A Brown University study conducted by Professor Kate B. Carey resulted in some interesting findings pertaining to campus sexual assault predictors.
As reported in an article in Life Science the study revealed two factors in a woman’s risk of sexual assault during her first year of college. The study focused on the first year of attendance at college as it is known that that is the time when the risk of rape is highest.
The first major finding was that women who had been raped prior to college, due to incapacitation by alcohol or drugs, had a significantly higher risk of being raped during their first year at college due to drug or alcohol incapacitation.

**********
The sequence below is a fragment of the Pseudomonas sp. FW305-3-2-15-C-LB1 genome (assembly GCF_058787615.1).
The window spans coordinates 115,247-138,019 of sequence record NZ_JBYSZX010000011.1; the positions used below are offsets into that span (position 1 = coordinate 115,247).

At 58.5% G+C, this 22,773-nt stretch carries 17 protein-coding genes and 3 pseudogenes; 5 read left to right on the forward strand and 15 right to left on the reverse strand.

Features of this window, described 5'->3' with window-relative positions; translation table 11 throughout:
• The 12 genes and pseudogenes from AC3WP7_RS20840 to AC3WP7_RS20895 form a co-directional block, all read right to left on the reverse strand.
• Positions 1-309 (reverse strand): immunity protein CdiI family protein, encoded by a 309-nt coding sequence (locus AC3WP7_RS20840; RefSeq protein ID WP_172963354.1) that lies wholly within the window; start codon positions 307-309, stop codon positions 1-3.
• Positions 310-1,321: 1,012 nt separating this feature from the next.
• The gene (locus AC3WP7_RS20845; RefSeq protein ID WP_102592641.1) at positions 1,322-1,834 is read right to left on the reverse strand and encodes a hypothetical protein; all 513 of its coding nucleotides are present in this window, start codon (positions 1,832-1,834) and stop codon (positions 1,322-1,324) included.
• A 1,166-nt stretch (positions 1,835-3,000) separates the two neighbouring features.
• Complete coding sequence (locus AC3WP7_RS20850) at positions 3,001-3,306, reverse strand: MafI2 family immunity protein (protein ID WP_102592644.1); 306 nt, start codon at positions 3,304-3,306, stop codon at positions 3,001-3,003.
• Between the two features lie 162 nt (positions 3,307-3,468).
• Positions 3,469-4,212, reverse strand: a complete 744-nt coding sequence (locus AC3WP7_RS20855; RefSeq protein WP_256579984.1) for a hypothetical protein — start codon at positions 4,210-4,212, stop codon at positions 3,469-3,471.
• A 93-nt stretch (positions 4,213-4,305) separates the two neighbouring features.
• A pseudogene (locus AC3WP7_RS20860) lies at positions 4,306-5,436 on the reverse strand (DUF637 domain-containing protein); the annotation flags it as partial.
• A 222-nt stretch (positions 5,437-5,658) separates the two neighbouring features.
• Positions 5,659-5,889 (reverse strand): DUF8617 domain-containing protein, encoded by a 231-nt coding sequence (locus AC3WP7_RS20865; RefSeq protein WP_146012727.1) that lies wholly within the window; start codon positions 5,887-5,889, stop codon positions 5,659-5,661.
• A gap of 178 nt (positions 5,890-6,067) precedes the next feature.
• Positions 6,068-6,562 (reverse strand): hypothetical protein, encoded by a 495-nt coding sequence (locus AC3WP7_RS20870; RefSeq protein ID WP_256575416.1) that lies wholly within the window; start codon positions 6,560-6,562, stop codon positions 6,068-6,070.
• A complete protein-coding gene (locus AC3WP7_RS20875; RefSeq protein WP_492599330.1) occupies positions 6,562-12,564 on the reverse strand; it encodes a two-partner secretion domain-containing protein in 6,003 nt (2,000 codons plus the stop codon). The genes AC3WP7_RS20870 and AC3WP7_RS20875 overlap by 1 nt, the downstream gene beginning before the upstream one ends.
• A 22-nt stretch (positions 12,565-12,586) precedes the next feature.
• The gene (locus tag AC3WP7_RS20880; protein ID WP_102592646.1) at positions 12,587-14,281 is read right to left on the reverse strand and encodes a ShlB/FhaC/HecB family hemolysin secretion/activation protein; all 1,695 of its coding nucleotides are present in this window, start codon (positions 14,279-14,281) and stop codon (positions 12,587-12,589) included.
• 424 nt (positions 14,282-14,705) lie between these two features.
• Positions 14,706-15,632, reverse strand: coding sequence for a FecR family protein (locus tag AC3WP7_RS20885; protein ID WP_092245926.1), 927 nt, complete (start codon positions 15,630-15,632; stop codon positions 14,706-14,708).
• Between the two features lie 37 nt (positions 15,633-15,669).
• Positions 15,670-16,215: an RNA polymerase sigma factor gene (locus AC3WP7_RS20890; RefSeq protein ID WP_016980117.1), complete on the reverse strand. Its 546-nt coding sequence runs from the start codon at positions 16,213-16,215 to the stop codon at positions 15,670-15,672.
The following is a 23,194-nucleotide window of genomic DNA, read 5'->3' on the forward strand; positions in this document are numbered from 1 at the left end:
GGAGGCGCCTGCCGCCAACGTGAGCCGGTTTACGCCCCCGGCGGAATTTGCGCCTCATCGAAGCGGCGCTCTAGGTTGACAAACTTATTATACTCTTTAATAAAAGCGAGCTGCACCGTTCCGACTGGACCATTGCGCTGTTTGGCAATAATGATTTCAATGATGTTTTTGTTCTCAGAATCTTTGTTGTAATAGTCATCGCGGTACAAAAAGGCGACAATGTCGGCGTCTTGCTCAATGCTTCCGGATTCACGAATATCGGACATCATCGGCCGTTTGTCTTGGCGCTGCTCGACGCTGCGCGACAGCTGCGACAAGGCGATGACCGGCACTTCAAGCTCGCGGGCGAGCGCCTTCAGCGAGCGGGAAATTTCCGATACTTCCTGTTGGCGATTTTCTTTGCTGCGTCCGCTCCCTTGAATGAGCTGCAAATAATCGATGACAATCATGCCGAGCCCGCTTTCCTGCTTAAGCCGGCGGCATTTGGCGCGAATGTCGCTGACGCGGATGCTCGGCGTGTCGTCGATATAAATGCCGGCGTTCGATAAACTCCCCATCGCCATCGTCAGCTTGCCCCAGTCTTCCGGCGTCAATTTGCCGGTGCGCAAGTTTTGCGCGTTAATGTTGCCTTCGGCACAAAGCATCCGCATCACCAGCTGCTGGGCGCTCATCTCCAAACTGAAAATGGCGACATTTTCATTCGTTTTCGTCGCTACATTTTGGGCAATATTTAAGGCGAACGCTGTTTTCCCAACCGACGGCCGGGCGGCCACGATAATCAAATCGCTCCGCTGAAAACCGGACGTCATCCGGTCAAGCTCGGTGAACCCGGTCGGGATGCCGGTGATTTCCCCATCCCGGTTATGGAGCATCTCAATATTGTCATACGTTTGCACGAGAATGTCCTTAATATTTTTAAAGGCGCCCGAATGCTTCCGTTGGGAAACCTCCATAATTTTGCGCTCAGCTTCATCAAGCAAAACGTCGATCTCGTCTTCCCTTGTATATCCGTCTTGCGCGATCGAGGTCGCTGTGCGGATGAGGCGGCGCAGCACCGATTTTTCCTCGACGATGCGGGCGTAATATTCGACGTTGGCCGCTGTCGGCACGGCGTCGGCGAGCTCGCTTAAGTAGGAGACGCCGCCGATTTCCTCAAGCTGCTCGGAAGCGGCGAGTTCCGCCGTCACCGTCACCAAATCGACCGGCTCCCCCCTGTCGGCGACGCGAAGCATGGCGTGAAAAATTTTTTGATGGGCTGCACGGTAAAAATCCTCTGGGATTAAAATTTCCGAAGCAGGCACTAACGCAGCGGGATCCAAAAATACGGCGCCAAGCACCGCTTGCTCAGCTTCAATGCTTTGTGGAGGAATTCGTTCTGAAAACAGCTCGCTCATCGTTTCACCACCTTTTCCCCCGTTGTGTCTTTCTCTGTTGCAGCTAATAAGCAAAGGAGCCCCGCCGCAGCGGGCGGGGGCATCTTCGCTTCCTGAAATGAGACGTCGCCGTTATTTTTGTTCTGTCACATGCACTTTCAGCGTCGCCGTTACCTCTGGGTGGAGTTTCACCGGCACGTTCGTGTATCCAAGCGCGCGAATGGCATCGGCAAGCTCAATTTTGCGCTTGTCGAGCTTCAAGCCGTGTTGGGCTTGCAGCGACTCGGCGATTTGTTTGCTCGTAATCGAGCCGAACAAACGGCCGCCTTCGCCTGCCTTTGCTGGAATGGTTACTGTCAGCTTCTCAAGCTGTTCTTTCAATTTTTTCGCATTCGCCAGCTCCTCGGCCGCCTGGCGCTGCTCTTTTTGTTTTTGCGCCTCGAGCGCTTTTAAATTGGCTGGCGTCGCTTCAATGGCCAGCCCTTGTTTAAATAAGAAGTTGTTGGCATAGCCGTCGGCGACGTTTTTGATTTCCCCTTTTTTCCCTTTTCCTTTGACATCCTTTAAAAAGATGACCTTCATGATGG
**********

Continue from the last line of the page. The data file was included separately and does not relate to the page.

The second finding was that women who said at the beginning of their first year that they had a belief that alcohol could enhance their sexual experiences were at a greater risk of incapacitated rape than those women who did not hold that belief.
This study was based on 483 surveyed students at a university located in New York, and Prof. Carey indicated that further research should be conducted at other schools.
What this study highlights for colleges and universities is making sure that sexual assault educational programming for first year students (both male and female) incorporates an element that addresses student attitudes regarding alcohol and drugs and the attendant increase risk of sexual assault.
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